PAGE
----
Waterfalls on this hike:
342 – Waterfall downstream from Moonshine Falls
Named Trails used:
Asbury Trail – Red Blaze
Natureland Trust Trail – Pink Blaze
The hike gallery
If you’re looking for a moderate hike with huge returns (lots of waterfalls), this is the hike for you. It has just enough adventure to keep you interested while the grade isn’t bad and the trails are signed. Coming in at over 6 miles total (out and back), expect the hike to take between 4-5 hours. It could be done much faster but you’re going to want to explore each of the four falls on the hike and take pictures. The only two places that might make this a challenge for little ones are the cable crossing of Matthews Creek and the narrow trail between Moonshine Falls and Confusion Falls. Along the more precarious portions steel cable has been strung as a handhold and to keep you from climbing down in the wrong place and damaging the environment or yourself.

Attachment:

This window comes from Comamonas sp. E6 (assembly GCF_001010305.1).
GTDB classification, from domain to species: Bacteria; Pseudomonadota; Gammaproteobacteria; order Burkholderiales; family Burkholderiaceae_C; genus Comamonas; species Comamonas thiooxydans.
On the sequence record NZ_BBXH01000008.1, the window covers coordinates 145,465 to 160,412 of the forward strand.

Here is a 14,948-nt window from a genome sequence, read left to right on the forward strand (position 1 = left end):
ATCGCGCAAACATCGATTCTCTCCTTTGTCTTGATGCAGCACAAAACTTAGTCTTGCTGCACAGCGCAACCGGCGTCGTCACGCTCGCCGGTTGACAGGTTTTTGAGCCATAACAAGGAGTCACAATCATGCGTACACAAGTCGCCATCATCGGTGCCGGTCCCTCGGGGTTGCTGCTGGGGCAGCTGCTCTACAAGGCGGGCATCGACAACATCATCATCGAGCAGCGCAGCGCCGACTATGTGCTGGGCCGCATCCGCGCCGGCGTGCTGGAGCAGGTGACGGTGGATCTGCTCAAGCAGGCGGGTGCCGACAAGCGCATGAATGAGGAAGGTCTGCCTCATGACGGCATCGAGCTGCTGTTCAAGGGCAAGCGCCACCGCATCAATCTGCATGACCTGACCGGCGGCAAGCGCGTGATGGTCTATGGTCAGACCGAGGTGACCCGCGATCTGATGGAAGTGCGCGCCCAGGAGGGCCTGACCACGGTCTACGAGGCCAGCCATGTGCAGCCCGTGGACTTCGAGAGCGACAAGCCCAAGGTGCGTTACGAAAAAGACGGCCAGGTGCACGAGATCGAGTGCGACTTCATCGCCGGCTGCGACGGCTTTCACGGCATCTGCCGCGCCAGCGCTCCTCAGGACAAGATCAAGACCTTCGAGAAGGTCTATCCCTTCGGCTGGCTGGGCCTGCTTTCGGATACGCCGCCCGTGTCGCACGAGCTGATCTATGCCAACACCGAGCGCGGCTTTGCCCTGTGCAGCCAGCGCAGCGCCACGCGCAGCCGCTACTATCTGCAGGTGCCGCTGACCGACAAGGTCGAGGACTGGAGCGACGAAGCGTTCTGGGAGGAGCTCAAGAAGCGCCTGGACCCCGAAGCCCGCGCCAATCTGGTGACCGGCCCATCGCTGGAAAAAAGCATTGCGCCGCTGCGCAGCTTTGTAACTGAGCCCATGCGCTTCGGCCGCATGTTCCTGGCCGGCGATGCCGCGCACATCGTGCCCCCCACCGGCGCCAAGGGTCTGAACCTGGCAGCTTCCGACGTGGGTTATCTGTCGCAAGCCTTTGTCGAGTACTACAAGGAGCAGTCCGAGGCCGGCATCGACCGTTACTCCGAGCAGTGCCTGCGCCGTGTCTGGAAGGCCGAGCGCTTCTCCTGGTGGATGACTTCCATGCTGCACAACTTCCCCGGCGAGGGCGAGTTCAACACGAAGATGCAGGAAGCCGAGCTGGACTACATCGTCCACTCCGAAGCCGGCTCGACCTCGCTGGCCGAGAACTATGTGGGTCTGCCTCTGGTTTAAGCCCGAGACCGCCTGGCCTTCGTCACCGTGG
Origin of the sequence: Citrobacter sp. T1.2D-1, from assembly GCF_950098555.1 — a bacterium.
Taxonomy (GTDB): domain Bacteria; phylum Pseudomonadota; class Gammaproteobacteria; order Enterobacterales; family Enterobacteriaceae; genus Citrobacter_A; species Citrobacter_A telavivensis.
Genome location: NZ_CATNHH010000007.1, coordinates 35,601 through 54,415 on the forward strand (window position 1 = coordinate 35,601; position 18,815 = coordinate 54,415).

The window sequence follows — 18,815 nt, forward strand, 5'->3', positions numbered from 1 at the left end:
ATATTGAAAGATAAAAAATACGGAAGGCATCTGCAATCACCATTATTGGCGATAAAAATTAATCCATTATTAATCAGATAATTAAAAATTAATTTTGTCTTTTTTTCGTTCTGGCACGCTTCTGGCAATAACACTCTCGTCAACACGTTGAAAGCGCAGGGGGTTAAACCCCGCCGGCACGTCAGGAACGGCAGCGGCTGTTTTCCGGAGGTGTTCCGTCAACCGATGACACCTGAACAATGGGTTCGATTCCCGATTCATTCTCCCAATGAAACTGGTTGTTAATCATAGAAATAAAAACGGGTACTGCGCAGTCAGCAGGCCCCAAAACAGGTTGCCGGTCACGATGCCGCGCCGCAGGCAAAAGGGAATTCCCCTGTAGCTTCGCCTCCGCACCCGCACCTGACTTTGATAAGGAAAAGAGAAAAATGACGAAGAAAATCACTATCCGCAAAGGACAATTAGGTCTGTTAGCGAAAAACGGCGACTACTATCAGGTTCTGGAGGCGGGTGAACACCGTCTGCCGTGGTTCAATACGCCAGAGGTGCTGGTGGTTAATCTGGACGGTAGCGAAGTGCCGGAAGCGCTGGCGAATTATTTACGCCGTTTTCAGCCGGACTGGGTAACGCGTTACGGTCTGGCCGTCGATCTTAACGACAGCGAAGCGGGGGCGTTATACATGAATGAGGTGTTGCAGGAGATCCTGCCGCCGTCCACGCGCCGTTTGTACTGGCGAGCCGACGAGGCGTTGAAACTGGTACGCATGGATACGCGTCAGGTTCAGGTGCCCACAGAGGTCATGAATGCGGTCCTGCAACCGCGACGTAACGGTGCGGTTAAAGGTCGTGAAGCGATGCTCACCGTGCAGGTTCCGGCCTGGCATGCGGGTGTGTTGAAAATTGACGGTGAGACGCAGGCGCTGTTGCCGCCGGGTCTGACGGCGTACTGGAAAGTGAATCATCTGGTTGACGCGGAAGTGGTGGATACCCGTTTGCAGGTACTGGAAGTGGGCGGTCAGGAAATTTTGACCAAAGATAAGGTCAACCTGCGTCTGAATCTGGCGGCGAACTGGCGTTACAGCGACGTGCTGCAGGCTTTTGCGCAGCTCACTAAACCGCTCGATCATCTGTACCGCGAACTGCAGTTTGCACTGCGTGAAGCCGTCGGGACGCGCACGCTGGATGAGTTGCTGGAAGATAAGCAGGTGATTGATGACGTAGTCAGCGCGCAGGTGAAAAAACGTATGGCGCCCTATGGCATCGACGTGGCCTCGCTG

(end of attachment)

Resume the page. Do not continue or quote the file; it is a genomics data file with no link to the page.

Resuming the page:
While the waterfalls are in the Mountain Bridge Wilderness Area, the trailhead is on Asbury Hills property. If you plan to hike from this trailhead you need to call ahead to inform them of your intention. (864) 836-3711. The office is open during normal business hours Monday thru Friday. If you plan to hike on the weekend, you need to call during the week. The parking area is closed off when summer camp in session. I called on Monday, asked if I could hike on Wednesday and was told yes. They only asked what kind of car I drove and how many people were hiking.